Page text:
Last week Jeffrey Liker wrote an interesting article: The Toyota Way and Toyota Kata: How Do They Fit?
In this article he mentions that he changed the foundational 4P model of The Toyota Way to place scientific thinking in the center.
Initially Jeffrey Liker did not think much of Mike Rothers findings that lead Mike to write Toyota Kata but based on “long discussions with Mike, and some soul searching  as to where this all fits together” he came to the conclusion that Scientific Thinking plays a central role and consequently made two major changes to the foundational 4P model:
- He turned it into a set of interconnected puzzle pieces as they are all interrelated as a system.
- He put scientific thinking at the center after concluding that all of the principles are more effective with a scientific approach.
Jeffrey Likers book The Toyota Way references The Toyota Way 2001 which is an internal document published by Toyota:
In this booklet we have identified and defined the company’s fundamental DNA, which summarizes the unique and outstanding elements of our company culture and succes.Introduction of The Toyota Way 2001 by Fujio Cho, President of Toyota Motor Corporation.
In that booklet The Toyota Way 2001 is explained by Two Pillars and Five Keywords. The first pillar is called Continuous Improvement and the second pillar is called Respect for People.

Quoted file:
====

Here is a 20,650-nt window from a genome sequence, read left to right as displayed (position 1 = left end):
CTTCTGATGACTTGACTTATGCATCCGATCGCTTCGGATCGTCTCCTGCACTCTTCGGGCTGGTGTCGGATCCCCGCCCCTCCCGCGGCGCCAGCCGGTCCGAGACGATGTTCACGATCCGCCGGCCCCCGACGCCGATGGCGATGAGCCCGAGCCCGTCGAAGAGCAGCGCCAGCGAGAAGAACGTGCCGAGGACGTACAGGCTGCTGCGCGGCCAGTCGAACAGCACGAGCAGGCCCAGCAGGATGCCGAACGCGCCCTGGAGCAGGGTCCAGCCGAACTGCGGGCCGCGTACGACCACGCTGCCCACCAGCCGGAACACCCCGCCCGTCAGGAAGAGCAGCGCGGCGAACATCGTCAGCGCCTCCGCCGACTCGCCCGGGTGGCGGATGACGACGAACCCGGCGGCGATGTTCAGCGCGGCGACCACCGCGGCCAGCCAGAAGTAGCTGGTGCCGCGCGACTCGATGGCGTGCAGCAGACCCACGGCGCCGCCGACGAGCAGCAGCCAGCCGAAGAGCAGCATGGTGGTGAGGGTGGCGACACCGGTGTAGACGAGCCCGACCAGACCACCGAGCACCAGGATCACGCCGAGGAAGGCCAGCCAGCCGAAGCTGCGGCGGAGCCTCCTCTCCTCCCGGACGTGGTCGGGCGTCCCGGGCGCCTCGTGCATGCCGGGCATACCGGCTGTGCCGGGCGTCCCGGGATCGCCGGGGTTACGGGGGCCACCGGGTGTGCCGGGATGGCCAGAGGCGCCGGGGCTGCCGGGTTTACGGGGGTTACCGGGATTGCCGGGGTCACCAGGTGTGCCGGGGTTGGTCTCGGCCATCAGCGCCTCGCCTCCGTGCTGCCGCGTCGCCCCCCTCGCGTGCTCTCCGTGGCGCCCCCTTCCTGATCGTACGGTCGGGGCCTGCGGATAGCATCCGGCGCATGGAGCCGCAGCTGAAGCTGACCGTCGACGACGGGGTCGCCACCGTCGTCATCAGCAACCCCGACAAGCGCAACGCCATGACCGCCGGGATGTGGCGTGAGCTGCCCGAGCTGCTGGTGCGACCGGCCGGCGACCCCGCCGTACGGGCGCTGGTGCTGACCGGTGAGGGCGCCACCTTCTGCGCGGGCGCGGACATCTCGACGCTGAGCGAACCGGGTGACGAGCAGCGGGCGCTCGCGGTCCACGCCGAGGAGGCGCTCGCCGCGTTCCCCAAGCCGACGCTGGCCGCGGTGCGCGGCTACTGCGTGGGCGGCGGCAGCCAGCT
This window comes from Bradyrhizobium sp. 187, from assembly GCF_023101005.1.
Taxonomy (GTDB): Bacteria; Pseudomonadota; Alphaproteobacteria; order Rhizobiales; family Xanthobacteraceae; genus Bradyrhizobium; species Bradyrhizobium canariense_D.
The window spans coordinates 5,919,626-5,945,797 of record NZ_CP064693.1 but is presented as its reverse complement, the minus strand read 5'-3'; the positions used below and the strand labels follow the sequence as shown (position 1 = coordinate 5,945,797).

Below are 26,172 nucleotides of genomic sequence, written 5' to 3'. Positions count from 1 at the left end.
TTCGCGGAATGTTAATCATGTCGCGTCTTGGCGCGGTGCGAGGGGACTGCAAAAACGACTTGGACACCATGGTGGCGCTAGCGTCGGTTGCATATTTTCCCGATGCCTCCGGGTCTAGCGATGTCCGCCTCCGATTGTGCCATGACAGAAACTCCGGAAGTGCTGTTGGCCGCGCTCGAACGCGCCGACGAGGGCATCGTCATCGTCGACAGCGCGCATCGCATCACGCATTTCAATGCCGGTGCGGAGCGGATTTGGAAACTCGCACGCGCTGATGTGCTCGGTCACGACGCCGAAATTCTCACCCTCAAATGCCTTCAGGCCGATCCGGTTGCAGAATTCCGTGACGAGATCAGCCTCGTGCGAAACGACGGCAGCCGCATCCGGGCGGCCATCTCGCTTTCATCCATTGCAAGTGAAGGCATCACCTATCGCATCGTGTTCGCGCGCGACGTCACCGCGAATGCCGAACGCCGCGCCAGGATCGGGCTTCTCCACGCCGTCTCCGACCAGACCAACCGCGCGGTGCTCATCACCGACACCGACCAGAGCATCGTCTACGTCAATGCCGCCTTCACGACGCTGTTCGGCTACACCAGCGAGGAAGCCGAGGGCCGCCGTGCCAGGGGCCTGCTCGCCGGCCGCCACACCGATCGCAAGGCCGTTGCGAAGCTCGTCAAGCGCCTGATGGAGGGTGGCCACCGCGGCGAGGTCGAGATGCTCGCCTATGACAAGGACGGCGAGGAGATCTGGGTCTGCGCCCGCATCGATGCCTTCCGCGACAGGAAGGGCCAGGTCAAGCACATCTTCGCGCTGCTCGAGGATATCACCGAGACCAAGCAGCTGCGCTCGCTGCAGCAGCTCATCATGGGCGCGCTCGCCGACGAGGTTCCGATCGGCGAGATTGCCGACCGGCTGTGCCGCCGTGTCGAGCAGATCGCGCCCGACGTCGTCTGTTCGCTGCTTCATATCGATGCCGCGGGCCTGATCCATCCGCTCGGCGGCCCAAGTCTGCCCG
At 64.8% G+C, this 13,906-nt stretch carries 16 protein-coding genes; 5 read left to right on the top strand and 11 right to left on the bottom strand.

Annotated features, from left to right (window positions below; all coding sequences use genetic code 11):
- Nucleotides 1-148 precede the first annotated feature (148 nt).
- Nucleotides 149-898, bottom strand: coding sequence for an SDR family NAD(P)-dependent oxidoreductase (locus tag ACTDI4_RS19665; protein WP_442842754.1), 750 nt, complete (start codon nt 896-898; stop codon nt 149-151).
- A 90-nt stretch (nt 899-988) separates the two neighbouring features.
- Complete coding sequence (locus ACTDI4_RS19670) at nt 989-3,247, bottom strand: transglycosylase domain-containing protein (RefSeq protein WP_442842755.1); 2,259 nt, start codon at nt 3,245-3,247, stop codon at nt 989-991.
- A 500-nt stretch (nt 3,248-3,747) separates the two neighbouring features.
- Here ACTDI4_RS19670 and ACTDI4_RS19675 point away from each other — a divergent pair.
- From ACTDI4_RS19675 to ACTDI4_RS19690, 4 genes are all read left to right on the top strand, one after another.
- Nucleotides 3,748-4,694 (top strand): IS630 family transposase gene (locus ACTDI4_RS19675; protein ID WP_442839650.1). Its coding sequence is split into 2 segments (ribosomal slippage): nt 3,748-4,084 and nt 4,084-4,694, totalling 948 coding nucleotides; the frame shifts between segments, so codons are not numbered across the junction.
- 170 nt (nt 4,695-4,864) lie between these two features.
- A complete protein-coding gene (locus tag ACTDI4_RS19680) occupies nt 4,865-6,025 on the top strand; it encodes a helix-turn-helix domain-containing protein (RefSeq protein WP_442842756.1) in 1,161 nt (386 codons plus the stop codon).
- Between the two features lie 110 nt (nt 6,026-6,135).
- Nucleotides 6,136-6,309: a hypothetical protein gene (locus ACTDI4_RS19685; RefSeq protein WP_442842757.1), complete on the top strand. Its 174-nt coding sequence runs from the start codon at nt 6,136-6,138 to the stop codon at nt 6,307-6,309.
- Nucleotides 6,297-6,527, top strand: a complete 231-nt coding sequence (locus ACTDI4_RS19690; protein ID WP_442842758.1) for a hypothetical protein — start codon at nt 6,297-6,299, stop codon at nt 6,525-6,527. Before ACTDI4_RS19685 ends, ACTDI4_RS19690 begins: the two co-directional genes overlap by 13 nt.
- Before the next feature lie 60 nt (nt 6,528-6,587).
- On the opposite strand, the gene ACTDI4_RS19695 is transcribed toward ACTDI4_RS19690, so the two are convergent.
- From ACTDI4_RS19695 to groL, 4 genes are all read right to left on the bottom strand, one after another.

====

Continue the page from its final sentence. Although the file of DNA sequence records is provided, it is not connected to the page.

I think it is not a coincidence that The Toyota Way 2001 is explained by two pillars and that Toyota Kata has two kata, two practice routines. A kata for the Improver and a kata for the Coach.
Since 2015 I have been suggesting that with the Improvement Kata we are practicing the fundamentals of Continuous Improvement and with the Coaching Kata we are practicing the fundamentals of Respect for People.
Or, in other words, I think Toyota Kata helps us to start practice “the fundamental DNA and the unique and outstanding elements of Toyota’s culture and succes“.
Whether you resonate with Jeffrey Likers 4P model or you like my suggestion, I think both show the importance of Mike Rothers work.
Toyota Kata helps us to get a better understanding of Toyota’s succes; guides us in replicating that kind of succes and provides key building blocks for a true culture of continuous improvement.